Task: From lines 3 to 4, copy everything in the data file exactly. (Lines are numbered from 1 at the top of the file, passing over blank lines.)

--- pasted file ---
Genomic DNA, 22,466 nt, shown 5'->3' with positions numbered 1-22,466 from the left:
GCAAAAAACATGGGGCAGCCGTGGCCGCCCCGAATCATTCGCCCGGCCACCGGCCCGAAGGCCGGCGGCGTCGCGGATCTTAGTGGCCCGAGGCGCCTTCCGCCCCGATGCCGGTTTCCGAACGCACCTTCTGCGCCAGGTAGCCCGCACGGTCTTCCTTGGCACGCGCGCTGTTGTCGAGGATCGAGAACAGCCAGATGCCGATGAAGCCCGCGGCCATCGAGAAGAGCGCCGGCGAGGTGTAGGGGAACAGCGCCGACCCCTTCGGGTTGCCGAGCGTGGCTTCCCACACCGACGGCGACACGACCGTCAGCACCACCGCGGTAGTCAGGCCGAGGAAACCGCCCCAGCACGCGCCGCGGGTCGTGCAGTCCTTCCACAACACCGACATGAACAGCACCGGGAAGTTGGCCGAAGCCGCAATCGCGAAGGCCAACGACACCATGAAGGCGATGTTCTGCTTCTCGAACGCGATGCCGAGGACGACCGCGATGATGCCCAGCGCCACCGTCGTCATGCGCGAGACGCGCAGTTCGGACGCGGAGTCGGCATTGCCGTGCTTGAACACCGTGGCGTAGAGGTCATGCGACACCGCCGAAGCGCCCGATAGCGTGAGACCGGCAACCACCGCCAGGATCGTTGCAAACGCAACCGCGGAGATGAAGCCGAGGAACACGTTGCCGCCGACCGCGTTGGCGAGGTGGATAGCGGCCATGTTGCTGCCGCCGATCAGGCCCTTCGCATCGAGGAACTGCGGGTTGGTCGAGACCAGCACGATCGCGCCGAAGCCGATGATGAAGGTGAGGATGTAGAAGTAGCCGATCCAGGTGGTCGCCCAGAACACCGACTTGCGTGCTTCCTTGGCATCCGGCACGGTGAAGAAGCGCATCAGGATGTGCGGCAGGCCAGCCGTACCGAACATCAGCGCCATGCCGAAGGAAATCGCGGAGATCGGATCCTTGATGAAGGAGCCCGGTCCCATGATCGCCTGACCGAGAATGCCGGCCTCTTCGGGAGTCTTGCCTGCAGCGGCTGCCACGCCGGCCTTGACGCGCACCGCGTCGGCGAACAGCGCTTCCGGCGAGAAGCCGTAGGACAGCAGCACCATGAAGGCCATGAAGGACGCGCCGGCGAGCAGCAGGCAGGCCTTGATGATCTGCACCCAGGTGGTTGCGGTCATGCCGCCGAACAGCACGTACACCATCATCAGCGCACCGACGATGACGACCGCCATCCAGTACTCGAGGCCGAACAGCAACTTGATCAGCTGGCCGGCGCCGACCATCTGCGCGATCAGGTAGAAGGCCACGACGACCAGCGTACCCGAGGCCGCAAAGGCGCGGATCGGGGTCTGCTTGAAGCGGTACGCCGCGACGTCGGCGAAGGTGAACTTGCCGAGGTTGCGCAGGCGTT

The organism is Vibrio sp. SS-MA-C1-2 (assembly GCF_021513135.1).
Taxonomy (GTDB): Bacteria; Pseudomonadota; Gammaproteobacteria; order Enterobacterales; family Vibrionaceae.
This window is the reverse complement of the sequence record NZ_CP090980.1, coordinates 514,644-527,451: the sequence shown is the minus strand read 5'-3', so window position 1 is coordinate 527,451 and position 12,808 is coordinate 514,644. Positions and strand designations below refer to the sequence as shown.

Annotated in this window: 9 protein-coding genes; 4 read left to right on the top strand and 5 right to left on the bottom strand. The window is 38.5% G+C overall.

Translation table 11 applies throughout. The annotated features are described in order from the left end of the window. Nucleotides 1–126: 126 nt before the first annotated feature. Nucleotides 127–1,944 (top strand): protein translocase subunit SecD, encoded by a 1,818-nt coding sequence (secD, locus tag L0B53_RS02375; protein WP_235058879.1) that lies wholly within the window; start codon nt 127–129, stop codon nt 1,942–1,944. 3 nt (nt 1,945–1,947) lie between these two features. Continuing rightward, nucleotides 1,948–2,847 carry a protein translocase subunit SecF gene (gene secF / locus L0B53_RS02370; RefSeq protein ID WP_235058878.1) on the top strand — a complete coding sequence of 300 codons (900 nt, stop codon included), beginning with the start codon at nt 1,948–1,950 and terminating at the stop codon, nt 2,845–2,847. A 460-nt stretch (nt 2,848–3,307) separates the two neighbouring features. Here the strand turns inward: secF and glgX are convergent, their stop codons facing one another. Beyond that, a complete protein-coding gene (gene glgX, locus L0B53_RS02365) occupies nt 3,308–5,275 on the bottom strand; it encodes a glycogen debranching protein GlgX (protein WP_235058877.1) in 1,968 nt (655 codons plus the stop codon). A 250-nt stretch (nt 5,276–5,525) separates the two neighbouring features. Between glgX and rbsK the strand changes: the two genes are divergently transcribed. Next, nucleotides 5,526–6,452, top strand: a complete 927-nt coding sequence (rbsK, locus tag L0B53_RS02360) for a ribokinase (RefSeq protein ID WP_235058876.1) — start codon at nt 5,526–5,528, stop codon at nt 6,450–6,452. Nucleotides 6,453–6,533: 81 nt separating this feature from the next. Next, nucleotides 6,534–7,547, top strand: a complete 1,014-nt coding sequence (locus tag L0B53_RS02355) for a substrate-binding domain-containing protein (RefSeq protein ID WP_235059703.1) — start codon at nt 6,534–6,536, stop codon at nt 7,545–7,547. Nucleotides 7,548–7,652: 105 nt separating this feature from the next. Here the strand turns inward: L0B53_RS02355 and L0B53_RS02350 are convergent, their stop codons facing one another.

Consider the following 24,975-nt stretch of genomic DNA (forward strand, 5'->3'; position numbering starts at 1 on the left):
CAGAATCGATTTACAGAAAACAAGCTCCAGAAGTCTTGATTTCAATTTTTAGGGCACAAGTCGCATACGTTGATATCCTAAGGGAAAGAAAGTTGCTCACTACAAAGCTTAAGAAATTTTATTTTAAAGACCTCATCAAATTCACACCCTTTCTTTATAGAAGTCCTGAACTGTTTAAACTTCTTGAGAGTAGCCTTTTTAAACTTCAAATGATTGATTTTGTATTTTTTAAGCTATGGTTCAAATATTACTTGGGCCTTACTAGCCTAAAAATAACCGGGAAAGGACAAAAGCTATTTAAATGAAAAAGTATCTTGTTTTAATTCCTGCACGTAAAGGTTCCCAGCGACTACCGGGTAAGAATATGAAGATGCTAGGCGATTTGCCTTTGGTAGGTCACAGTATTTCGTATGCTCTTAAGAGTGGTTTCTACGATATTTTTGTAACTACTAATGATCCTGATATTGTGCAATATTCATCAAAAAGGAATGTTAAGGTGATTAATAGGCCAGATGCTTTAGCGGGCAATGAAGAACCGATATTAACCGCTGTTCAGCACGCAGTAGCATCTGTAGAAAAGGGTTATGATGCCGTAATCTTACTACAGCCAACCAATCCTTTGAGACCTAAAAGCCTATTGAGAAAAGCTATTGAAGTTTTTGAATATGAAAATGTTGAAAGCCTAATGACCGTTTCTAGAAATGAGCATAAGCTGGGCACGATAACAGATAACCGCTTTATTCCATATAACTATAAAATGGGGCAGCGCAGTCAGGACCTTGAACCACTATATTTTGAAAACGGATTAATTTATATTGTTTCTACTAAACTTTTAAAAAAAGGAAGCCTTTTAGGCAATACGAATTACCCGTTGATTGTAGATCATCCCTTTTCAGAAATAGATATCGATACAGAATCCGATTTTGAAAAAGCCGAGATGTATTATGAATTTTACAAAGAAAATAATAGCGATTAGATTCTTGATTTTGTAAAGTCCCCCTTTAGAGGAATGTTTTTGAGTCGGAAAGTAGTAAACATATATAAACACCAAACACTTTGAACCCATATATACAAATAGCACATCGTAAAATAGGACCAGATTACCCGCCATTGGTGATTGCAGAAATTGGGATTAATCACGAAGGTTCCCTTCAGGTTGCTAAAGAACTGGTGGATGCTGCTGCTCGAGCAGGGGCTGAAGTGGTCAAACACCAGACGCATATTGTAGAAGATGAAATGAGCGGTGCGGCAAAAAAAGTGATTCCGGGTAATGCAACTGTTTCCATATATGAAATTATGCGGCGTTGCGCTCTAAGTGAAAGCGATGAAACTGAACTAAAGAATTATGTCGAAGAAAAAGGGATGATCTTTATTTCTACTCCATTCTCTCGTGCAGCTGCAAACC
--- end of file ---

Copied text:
The organism is Vibrio sp. SS-MA-C1-2 (assembly GCF_021513135.1).
Taxonomy (GTDB): Bacteria; Pseudomonadota; Gammaproteobacteria; order Enterobacterales; family Vibrionaceae.